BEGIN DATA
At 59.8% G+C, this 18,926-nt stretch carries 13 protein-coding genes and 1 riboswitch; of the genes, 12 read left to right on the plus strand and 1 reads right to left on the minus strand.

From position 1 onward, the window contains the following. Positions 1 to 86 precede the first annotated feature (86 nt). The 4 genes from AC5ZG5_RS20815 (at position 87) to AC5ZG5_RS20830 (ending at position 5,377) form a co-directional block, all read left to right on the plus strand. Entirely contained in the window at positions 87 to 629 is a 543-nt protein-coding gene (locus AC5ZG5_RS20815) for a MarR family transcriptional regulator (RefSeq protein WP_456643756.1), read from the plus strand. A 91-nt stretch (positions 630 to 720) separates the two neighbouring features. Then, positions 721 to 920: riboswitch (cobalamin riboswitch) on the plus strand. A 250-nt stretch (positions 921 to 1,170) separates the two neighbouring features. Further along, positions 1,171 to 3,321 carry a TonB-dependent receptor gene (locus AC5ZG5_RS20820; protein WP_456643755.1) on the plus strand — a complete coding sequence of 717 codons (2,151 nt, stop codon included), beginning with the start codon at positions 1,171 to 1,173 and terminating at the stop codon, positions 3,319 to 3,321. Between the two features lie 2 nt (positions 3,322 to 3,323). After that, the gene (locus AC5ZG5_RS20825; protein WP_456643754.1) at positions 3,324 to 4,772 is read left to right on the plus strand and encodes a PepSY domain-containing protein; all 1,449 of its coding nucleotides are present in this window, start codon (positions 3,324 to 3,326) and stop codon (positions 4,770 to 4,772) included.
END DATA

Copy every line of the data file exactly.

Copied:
At 59.8% G+C, this 18,926-nt stretch carries 13 protein-coding genes and 1 riboswitch; of the genes, 12 read left to right on the plus strand and 1 reads right to left on the minus strand.

From position 1 onward, the window contains the following. Positions 1 to 86 precede the first annotated feature (86 nt). The 4 genes from AC5ZG5_RS20815 (at position 87) to AC5ZG5_RS20830 (ending at position 5,377) form a co-directional block, all read left to right on the plus strand. Entirely contained in the window at positions 87 to 629 is a 543-nt protein-coding gene (locus AC5ZG5_RS20815) for a MarR family transcriptional regulator (RefSeq protein WP_456643756.1), read from the plus strand. A 91-nt stretch (positions 630 to 720) separates the two neighbouring features. Then, positions 721 to 920: riboswitch (cobalamin riboswitch) on the plus strand. A 250-nt stretch (positions 921 to 1,170) separates the two neighbouring features. Further along, positions 1,171 to 3,321 carry a TonB-dependent receptor gene (locus AC5ZG5_RS20820; protein WP_456643755.1) on the plus strand — a complete coding sequence of 717 codons (2,151 nt, stop codon included), beginning with the start codon at positions 1,171 to 1,173 and terminating at the stop codon, positions 3,319 to 3,321. Between the two features lie 2 nt (positions 3,322 to 3,323). After that, the gene (locus AC5ZG5_RS20825; protein WP_456643754.1) at positions 3,324 to 4,772 is read left to right on the plus strand and encodes a PepSY domain-containing protein; all 1,449 of its coding nucleotides are present in this window, start codon (positions 3,324 to 3,326) and stop codon (positions 4,770 to 4,772) included.